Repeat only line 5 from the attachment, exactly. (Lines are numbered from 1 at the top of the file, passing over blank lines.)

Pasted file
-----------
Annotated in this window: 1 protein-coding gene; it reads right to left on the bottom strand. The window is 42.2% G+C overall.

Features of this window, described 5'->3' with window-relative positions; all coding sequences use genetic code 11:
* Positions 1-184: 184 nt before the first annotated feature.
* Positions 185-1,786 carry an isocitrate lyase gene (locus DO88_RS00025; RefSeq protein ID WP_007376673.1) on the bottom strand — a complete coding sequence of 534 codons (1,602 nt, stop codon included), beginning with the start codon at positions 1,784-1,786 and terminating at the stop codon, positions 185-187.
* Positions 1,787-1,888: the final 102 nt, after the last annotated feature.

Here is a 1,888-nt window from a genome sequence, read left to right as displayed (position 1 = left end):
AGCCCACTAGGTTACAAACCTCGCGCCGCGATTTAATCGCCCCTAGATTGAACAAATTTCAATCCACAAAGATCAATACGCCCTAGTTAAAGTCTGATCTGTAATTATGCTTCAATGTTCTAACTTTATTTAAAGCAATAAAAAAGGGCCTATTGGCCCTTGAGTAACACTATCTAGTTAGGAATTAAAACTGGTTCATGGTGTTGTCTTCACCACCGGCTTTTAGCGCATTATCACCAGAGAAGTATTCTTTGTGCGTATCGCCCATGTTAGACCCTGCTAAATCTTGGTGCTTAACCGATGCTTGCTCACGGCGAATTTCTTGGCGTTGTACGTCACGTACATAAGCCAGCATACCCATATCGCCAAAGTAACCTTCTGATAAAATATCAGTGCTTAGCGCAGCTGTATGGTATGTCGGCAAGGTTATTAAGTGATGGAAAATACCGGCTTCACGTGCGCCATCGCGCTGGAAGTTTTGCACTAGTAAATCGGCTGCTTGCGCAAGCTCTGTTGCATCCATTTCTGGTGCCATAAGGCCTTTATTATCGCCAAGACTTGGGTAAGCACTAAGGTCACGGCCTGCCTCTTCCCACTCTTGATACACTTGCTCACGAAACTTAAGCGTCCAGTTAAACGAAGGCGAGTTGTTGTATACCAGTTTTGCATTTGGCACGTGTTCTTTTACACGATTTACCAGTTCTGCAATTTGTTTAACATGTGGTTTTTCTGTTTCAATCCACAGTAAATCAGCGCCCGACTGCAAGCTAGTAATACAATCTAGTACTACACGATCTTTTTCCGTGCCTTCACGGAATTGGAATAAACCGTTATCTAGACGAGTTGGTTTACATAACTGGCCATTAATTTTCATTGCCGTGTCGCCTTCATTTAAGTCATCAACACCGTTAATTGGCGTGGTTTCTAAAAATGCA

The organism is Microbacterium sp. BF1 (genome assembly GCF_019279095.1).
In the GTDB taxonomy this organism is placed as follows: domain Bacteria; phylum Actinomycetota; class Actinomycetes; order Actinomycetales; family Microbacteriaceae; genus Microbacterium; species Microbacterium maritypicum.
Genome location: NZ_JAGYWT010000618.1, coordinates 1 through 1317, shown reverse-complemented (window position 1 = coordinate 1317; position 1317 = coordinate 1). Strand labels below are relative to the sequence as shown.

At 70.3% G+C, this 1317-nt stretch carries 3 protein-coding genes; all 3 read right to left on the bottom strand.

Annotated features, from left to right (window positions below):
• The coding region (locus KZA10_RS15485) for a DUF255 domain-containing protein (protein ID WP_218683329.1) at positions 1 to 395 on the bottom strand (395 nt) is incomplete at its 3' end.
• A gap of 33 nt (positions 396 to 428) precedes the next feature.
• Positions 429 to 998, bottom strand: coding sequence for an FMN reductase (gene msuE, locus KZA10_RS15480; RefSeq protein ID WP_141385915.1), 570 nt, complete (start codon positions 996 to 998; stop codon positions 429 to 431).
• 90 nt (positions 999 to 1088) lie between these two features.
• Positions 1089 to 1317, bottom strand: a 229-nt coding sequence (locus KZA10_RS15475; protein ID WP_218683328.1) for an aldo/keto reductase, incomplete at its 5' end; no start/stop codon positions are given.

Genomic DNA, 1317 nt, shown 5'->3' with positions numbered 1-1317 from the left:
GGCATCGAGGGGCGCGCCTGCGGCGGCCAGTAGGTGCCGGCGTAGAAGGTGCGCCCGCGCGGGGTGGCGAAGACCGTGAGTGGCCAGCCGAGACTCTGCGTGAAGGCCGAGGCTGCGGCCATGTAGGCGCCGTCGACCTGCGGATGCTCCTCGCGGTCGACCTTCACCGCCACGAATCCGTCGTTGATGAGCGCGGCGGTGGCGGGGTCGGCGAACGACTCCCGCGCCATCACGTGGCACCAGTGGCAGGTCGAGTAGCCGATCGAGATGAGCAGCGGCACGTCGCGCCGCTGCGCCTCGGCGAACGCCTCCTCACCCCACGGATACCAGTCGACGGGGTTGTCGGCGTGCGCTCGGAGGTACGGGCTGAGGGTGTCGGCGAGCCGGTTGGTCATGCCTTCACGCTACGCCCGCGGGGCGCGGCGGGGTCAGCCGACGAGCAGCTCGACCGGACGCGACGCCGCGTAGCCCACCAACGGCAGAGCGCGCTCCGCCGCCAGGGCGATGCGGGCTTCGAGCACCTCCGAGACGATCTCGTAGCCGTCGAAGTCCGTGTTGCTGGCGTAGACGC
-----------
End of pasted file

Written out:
* Positions 1,787-1,888: the final 102 nt, after the last annotated feature.